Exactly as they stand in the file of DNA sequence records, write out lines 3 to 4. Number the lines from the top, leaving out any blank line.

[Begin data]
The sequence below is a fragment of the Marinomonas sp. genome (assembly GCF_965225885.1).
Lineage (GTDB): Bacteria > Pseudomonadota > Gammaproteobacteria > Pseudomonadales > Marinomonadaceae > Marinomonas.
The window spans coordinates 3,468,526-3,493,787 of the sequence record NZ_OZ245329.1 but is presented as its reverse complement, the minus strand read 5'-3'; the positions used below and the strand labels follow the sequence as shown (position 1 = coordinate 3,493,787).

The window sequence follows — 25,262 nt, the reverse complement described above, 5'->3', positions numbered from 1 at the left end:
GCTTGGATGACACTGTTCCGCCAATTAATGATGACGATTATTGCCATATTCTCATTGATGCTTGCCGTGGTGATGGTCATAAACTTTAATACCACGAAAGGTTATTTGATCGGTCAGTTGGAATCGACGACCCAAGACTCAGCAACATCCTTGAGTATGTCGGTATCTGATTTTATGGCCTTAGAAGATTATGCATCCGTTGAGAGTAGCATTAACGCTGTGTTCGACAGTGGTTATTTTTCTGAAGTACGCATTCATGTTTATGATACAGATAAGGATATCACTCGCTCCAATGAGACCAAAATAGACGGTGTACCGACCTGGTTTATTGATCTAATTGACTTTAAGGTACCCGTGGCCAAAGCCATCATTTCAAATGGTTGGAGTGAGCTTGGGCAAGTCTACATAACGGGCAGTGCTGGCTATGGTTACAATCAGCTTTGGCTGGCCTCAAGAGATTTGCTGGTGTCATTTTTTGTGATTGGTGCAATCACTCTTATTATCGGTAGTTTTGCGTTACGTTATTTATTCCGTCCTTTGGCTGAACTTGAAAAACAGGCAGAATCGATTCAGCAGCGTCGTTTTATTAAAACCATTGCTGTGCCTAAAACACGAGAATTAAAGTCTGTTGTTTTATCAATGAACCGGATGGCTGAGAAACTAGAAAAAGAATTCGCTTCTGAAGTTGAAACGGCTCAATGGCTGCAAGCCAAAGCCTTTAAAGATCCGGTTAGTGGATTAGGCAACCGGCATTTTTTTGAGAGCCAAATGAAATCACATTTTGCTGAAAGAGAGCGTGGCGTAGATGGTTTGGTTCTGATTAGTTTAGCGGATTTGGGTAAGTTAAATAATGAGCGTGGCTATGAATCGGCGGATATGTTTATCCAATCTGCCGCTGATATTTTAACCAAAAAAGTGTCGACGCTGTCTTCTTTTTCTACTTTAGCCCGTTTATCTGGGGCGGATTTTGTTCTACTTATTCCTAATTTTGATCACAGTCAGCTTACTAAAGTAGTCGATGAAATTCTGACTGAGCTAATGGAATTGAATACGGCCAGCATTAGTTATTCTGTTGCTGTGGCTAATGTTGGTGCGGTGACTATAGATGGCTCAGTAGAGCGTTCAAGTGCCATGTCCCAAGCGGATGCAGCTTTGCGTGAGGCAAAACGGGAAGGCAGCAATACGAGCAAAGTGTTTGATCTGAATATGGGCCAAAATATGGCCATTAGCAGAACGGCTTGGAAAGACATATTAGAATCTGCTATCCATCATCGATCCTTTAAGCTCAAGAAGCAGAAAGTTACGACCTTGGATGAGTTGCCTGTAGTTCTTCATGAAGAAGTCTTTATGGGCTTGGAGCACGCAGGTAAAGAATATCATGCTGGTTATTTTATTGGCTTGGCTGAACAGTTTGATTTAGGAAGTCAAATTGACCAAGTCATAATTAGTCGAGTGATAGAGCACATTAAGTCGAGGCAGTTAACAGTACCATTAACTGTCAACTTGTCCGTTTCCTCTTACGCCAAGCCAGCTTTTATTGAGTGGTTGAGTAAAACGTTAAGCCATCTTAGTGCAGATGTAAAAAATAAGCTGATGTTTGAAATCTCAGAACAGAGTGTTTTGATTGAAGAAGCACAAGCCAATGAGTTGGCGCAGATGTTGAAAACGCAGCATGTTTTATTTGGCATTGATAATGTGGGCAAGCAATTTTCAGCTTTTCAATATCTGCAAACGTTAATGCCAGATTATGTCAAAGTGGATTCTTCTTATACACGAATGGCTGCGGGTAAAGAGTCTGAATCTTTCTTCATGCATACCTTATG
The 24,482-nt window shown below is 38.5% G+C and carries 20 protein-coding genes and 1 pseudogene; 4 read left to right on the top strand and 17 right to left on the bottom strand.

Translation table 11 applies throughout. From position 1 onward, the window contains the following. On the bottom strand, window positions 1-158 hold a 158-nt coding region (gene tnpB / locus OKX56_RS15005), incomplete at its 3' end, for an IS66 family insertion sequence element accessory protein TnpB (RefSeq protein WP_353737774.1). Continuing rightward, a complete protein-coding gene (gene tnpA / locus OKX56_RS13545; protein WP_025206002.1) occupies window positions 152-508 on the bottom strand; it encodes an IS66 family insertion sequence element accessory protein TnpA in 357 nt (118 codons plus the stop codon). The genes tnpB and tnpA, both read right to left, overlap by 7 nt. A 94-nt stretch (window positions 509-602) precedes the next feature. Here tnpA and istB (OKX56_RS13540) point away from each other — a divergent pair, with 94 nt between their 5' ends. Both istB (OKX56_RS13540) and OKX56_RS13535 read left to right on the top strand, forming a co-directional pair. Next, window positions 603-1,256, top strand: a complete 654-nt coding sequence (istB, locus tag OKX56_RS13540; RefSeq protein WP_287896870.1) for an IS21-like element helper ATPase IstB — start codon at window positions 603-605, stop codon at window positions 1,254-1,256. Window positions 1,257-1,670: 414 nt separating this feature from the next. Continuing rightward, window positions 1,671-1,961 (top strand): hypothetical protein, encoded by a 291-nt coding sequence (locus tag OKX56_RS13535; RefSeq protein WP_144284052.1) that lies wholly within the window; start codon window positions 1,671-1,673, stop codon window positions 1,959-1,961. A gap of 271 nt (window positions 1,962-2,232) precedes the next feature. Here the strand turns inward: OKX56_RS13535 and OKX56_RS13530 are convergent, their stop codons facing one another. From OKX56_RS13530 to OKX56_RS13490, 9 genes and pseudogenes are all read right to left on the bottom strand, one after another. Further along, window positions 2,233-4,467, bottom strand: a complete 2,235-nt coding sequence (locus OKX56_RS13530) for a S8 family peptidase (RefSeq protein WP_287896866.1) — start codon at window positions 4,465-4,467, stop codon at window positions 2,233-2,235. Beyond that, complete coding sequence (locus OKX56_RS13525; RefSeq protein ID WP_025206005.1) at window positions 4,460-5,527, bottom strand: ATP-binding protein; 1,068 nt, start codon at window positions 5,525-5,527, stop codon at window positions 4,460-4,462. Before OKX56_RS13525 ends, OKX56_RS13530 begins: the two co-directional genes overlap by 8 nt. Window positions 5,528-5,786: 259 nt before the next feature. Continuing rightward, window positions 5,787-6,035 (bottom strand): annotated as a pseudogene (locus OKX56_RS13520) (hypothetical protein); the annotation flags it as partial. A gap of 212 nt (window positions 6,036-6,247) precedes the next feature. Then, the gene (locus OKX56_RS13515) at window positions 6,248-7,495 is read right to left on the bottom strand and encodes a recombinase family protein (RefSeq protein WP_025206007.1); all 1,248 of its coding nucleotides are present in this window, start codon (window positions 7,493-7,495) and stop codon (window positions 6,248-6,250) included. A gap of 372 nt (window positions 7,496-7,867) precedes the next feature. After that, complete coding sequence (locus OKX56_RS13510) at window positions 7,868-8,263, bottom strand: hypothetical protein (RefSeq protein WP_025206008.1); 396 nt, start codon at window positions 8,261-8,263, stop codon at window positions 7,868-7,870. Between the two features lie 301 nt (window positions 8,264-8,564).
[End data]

The window spans coordinates 3,468,526-3,493,787 of the sequence record NZ_OZ245329.1 but is presented as its reverse complement, the minus strand read 5'-3'; the positions used below and the strand labels follow the sequence as shown (position 1 = coordinate 3,493,787).

The window sequence follows — 25,262 nt, the reverse complement described above, 5'->3', positions numbered from 1 at the left end: